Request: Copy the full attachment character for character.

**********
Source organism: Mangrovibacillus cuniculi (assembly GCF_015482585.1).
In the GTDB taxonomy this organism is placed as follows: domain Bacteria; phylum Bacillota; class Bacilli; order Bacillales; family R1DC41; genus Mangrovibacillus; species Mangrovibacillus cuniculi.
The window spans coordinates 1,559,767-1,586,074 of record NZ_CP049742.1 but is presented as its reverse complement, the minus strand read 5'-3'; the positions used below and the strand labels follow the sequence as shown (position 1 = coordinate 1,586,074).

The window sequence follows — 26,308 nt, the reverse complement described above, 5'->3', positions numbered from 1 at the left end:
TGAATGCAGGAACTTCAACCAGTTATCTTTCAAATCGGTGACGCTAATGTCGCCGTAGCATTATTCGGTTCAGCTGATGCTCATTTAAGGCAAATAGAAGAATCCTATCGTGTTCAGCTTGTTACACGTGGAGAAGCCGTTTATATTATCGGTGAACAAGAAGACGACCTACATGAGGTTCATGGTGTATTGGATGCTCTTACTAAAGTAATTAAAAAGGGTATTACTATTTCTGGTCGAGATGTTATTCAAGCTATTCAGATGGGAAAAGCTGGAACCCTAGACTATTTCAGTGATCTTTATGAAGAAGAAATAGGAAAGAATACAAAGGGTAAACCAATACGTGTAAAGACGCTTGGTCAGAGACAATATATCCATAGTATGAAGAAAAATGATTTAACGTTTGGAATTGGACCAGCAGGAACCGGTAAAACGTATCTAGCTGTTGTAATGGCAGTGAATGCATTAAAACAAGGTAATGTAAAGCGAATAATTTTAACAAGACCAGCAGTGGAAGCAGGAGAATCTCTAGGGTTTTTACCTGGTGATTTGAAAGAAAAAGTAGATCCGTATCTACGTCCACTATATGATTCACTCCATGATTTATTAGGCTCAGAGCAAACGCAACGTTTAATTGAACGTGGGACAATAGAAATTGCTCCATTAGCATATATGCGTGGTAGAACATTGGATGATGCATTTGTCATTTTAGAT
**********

Source organism: Mangrovibacillus cuniculi (assembly GCF_015482585.1).
In the GTDB taxonomy this organism is placed as follows: domain Bacteria; phylum Bacillota; class Bacilli; order Bacillales; family R1DC41; genus Mangrovibacillus; species Mangrovibacillus cuniculi.
The window spans coordinates 1,559,767-1,586,074 of record NZ_CP049742.1 but is presented as its reverse complement, the minus strand read 5'-3'; the positions used below and the strand labels follow the sequence as shown (position 1 = coordinate 1,586,074).

The window sequence follows — 26,308 nt, the reverse complement described above, 5'->3', positions numbered from 1 at the left end:
TGAATGCAGGAACTTCAACCAGTTATCTTTCAAATCGGTGACGCTAATGTCGCCGTAGCATTATTCGGTTCAGCTGATGCTCATTTAAGGCAAATAGAAGAATCCTATCGTGTTCAGCTTGTTACACGTGGAGAAGCCGTTTATATTATCGGTGAACAAGAAGACGACCTACATGAGGTTCATGGTGTATTGGATGCTCTTACTAAAGTAATTAAAAAGGGTATTACTATTTCTGGTCGAGATGTTATTCAAGCTATTCAGATGGGAAAAGCTGGAACCCTAGACTATTTCAGTGATCTTTATGAAGAAGAAATAGGAAAGAATACAAAGGGTAAACCAATACGTGTAAAGACGCTTGGTCAGAGACAATATATCCATAGTATGAAGAAAAATGATTTAACGTTTGGAATTGGACCAGCAGGAACCGGTAAAACGTATCTAGCTGTTGTAATGGCAGTGAATGCATTAAAACAAGGTAATGTAAAGCGAATAATTTTAACAAGACCAGCAGTGGAAGCAGGAGAATCTCTAGGGTTTTTACCTGGTGATTTGAAAGAAAAAGTAGATCCGTATCTACGTCCACTATATGATTCACTCCATGATTTATTAGGCTCAGAGCAAACGCAACGTTTAATTGAACGTGGGACAATAGAAATTGCTCCATTAGCATATATGCGTGGTAGAACATTGGATGATGCATTTGTCATTTTAGAT